BOOKS: Finding Jack

From ANIMAL PEOPLE, May 2011:
Finding Jack by Gareth Crocker
St. Martin’s Press
(c/o MacMillan, 175 Fifth Avenue, New York, NY 10010), 2001.
289 pages, hardcover. $23.99
Finding Jack, by South African first-time novelist Gareth
Crocker, is at least the fifth book in 10 years to explore the fate
of the approximately 4,000 scout and sentry dogs used by U.S.,
Australian, and South Vietnamese forces during the Vietnam War–a
story seldom told during the first 25 years after the U.S. left
Vietnam in March 1975, after a five-year phased withdrawal of troops.

The first book about the war dogs, None Came Home, by John
E. O’Donnell, appeared in 2001. A year later Paul B. Shaw produced
K-9 Soldiers: Vietnam & After. In 2003 came A Soldier’s Best
Friend: Scout Dogs and Their Handlers in the Vietnam War, by John
C. Burnham. These three titles, all nonfiction, appear to have
inspired Cracker!: The Best Dog in Vietnam, by Cynthia Kadohata
(2007) and now Finding Jack.
Kadohata, an accomplished literary author, is not a Namvet,
but–at age 19 when the war ended–is old enough, just barely, to
remember the context of the times. Crocker, born in 1974, appears
to have neither relevant memories nor pertinant experience, either
with war dogs, as a soldier, or as an author.
Jack, a yellow Labrador retriever, first appears after 10
chapters of a profanity-laced but not especially gripping
conventional war story. Ordered to shoot Jack, a reluctant soldier
botches the job. Relenting, the commanding officer allows troops to
carry Jack to base for treatment. Bonding with soldier Fletcher
Carson, Jack becomes the camp mascot. At the war’s end, when
Carson is ordered to board a helicopter without Jack, he scuffles
with military police who force him aboard, but he jumps out as the
helicopter lifts off. Another soldier tosses him a gun.
Carson plans to walk 50 miles to Laos–which would have
entailed crossing the heavily bombed and mined Ho Chi Minh Trail into
another country hostile to the U.S. Already mostly under Communist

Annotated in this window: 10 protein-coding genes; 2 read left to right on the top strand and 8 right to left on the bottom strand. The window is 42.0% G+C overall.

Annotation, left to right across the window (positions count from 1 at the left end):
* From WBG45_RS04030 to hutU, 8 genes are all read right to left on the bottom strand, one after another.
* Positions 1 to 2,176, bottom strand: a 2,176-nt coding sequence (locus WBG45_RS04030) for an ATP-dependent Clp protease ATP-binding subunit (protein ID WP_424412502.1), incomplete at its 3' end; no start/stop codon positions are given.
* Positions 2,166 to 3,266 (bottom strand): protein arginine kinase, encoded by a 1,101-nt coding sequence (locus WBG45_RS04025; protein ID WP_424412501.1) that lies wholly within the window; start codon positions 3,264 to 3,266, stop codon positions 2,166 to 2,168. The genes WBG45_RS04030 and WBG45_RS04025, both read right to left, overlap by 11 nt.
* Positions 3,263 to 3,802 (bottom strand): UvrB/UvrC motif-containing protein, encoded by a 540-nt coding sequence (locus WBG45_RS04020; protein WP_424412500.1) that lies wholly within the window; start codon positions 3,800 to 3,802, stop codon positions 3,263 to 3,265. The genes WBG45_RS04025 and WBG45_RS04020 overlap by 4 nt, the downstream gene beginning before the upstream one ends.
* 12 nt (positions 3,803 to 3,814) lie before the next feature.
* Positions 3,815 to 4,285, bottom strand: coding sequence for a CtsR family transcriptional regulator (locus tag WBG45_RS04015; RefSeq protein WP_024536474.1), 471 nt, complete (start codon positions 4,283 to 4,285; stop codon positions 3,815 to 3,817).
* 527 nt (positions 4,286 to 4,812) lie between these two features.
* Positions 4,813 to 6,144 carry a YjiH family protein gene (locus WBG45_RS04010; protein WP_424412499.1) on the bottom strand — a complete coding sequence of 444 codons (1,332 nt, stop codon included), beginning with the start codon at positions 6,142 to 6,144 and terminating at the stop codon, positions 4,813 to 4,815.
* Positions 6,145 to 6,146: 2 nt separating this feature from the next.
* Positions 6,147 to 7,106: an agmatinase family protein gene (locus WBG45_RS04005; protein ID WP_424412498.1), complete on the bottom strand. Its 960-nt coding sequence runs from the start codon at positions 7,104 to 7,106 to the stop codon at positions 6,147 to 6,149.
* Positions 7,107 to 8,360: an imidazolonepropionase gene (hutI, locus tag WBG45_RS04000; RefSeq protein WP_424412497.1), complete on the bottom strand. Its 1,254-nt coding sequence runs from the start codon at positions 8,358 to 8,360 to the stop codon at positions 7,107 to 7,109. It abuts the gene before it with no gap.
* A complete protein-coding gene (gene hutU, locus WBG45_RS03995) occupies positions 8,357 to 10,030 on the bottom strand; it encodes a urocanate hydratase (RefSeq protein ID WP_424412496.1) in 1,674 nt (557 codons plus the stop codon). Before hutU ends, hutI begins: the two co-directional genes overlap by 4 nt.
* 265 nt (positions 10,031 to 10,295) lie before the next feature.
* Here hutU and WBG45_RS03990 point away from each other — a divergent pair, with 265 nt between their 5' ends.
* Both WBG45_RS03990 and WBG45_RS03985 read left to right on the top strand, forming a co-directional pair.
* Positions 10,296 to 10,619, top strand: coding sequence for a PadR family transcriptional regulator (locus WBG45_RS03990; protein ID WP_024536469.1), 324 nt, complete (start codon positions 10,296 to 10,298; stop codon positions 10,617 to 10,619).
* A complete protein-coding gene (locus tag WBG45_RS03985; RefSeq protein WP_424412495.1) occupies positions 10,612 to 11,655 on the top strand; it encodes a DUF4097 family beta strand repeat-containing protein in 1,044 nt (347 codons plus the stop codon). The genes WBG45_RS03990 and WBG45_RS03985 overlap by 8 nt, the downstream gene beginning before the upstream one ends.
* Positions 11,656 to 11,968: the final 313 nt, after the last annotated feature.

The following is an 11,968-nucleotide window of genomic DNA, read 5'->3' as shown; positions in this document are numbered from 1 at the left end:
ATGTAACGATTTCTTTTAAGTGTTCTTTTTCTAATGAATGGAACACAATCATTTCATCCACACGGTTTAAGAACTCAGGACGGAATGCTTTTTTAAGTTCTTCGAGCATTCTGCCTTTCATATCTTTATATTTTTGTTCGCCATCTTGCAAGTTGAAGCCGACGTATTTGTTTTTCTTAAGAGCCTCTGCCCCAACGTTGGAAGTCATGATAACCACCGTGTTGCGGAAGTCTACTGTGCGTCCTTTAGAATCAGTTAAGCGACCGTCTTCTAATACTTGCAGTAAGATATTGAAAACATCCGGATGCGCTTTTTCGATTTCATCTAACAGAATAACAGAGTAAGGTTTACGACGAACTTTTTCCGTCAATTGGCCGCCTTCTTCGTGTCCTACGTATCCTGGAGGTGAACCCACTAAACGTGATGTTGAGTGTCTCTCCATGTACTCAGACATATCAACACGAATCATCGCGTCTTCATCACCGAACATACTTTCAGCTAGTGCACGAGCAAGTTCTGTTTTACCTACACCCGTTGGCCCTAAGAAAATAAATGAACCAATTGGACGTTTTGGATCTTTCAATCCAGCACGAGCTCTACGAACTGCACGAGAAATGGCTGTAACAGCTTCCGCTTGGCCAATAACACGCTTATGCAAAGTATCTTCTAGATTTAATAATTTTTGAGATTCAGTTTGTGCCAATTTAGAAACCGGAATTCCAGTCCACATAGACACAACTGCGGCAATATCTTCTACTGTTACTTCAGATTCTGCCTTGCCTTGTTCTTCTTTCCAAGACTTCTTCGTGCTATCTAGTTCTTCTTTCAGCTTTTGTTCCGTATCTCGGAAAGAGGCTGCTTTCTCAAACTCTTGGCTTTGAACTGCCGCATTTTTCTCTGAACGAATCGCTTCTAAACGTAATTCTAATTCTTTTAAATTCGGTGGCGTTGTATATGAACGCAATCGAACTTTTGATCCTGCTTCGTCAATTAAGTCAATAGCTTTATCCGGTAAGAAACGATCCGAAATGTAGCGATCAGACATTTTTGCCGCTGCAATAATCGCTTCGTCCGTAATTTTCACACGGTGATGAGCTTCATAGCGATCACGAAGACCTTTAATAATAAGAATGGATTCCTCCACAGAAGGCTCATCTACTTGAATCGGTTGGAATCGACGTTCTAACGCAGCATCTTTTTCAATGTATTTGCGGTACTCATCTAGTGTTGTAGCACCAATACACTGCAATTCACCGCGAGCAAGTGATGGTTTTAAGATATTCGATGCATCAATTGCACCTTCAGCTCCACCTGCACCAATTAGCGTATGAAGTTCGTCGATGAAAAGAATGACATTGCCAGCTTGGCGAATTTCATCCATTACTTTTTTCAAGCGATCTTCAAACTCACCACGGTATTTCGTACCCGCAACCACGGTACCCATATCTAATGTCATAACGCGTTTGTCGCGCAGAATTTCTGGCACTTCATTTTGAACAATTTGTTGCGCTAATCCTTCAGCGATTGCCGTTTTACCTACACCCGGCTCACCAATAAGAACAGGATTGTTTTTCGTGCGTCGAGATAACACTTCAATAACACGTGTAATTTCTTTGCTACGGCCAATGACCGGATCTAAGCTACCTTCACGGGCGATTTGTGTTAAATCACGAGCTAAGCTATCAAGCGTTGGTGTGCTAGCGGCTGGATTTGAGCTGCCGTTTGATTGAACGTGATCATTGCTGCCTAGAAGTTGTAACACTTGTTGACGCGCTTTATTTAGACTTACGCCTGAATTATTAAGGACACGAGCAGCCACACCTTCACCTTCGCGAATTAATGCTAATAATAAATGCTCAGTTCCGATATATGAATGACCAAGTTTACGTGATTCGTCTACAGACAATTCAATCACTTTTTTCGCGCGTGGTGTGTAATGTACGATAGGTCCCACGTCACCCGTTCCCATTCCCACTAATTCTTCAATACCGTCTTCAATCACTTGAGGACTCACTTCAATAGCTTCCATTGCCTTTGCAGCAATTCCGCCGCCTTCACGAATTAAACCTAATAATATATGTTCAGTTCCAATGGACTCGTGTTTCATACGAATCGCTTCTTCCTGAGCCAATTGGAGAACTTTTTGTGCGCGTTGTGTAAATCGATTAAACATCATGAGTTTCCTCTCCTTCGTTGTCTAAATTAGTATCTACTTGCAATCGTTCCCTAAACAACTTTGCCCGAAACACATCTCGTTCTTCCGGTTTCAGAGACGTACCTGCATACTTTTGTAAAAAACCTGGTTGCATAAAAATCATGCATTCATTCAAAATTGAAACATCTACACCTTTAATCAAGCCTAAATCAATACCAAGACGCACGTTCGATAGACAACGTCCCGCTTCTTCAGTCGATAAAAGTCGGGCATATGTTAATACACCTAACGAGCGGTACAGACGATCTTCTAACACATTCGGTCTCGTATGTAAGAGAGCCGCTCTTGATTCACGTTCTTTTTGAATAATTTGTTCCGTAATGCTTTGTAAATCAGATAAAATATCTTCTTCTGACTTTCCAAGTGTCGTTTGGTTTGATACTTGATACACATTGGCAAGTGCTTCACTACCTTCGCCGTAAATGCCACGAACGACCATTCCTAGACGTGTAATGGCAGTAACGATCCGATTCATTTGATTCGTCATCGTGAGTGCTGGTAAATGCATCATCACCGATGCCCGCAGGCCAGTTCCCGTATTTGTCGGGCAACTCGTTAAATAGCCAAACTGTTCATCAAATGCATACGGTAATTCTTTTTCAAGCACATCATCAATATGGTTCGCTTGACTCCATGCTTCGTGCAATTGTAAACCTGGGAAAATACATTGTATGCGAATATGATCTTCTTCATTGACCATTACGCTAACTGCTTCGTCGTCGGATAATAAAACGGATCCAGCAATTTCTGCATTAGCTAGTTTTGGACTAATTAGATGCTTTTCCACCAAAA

control, Laos formally went Communist soon after Vietnam. Landing
in a Cambodian prison camp, Carson escapes to find Jack waiting
There is, as yet, still not a book which does justice to
the tragic story of the Vietnam War dogs. The first were deployed by
the French, who left behind kennels at Go Vap, near Saigon. The
U.S. Air Force trained sentry dogs at Go Vap as early as 1960.
Air Force sentry dogs at Tan Son Nhut in December 1966 led
the fight against repeated pre-dawn attacks by about 60 Viet Cong.
Dogs named Rebel, Cubby, and Toby were killed in action, but Nemo
–who lost an eye and suffered additional wounds–won a flight back
to the U.S. and a hero’s welcome by saving the life of his injured
handler, Bob Thorneburg. Nemo died in December 1972 at Lackland Air
Force Base, near Waco, Texas.
The U.S. military in September 1970 disclosed that no other
war dogs were to be returned home. Instead, they were to either be
turned over to South Vietnam, whose military reluctantly accepted
more than 830 between 1966 and 1972, or were to be shot. The Los
Angeles Times reported that about 3,000 dogs had already become
casualties of the war, often from disease rather than combat, and
that about 1,000 dogs were still serving.
California Congressional Represent-ative John E. Moss
introduced a bill to require that the war dogs be retrained,
rehomed, or sheltered for life, but the bill died in committee.
The Air Force in May 1971 made a show, however, of flying 15 dogs
from Vietnam to Okinawa and 105 more to Lackland and Fort Benning,
“According to the Army Veterinary Corps,” says the Dogs of
War web site, “109 war dogs died from heatstroke in 1969 alone.
From June 1970 thru to December 1972, 371 dogs were euthanized as
being noneffective in combat, and another 148 died from various
causes. During the entire war 281 were officially listed as killed
in action.”
Eleven dogs used by Australian troops were given to civilians
who remained in Vietnam after the soldiers left.
Somewhere amid the sketchy history and the unknown fate of
perhaps thousands of war dogs, a great dog story may emerge.
Meanwhile, we can only hope that the current K-9 Corps
protecting U.S. soldiers receive the respect and dignity they have
earned when current overseas conflicts end.

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